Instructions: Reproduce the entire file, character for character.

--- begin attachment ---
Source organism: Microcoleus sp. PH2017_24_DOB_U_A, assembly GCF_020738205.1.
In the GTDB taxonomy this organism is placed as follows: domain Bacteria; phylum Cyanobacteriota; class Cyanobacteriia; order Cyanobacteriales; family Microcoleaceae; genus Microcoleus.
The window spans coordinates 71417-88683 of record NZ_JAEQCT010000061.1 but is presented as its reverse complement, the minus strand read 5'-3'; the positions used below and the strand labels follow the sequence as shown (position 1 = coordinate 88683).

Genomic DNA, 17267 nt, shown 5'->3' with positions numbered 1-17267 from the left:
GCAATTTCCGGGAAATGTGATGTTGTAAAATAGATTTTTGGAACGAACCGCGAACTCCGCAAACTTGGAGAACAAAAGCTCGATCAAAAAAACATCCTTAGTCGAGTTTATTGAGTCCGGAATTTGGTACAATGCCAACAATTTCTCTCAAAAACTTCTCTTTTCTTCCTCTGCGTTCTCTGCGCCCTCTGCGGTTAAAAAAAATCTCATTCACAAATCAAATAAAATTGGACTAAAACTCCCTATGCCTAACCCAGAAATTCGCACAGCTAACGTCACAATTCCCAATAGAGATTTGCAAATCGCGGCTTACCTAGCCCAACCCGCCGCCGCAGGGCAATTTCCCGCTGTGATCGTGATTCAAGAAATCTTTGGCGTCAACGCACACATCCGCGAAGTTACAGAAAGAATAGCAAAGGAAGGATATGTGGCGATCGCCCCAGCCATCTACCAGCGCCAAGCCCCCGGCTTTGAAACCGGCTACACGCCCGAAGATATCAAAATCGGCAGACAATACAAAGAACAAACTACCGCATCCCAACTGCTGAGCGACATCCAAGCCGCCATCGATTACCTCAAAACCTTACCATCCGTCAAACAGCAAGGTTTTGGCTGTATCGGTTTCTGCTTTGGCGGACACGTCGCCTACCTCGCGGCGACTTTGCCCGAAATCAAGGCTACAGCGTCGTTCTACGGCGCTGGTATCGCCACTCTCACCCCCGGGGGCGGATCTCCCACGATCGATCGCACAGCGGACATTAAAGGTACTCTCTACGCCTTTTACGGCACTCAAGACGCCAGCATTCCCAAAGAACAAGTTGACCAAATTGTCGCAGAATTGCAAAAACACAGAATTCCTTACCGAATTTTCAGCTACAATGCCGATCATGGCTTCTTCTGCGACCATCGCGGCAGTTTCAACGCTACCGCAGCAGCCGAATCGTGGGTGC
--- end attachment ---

Source organism: Microcoleus sp. PH2017_24_DOB_U_A, assembly GCF_020738205.1.
In the GTDB taxonomy this organism is placed as follows: domain Bacteria; phylum Cyanobacteriota; class Cyanobacteriia; order Cyanobacteriales; family Microcoleaceae; genus Microcoleus.
The window spans coordinates 71417-88683 of record NZ_JAEQCT010000061.1 but is presented as its reverse complement, the minus strand read 5'-3'; the positions used below and the strand labels follow the sequence as shown (position 1 = coordinate 88683).

Genomic DNA, 17267 nt, shown 5'->3' with positions numbered 1-17267 from the left:
GCAATTTCCGGGAAATGTGATGTTGTAAAATAGATTTTTGGAACGAACCGCGAACTCCGCAAACTTGGAGAACAAAAGCTCGATCAAAAAAACATCCTTAGTCGAGTTTATTGAGTCCGGAATTTGGTACAATGCCAACAATTTCTCTCAAAAACTTCTCTTTTCTTCCTCTGCGTTCTCTGCGCCCTCTGCGGTTAAAAAAAATCTCATTCACAAATCAAATAAAATTGGACTAAAACTCCCTATGCCTAACCCAGAAATTCGCACAGCTAACGTCACAATTCCCAATAGAGATTTGCAAATCGCGGCTTACCTAGCCCAACCCGCCGCCGCAGGGCAATTTCCCGCTGTGATCGTGATTCAAGAAATCTTTGGCGTCAACGCACACATCCGCGAAGTTACAGAAAGAATAGCAAAGGAAGGATATGTGGCGATCGCCCCAGCCATCTACCAGCGCCAAGCCCCCGGCTTTGAAACCGGCTACACGCCCGAAGATATCAAAATCGGCAGACAATACAAAGAACAAACTACCGCATCCCAACTGCTGAGCGACATCCAAGCCGCCATCGATTACCTCAAAACCTTACCATCCGTCAAACAGCAAGGTTTTGGCTGTATCGGTTTCTGCTTTGGCGGACACGTCGCCTACCTCGCGGCGACTTTGCCCGAAATCAAGGCTACAGCGTCGTTCTACGGCGCTGGTATCGCCACTCTCACCCCCGGGGGCGGATCTCCCACGATCGATCGCACAGCGGACATTAAAGGTACTCTCTACGCCTTTTACGGCACTCAAGACGCCAGCATTCCCAAAGAACAAGTTGACCAAATTGTCGCAGAATTGCAAAAACACAGAATTCCTTACCGAATTTTCAGCTACAATGCCGATCATGGCTTCTTCTGCGACCATCGCGGCAGTTTCAACGCTACCGCAGCAGCCGAATCGTGGGTGC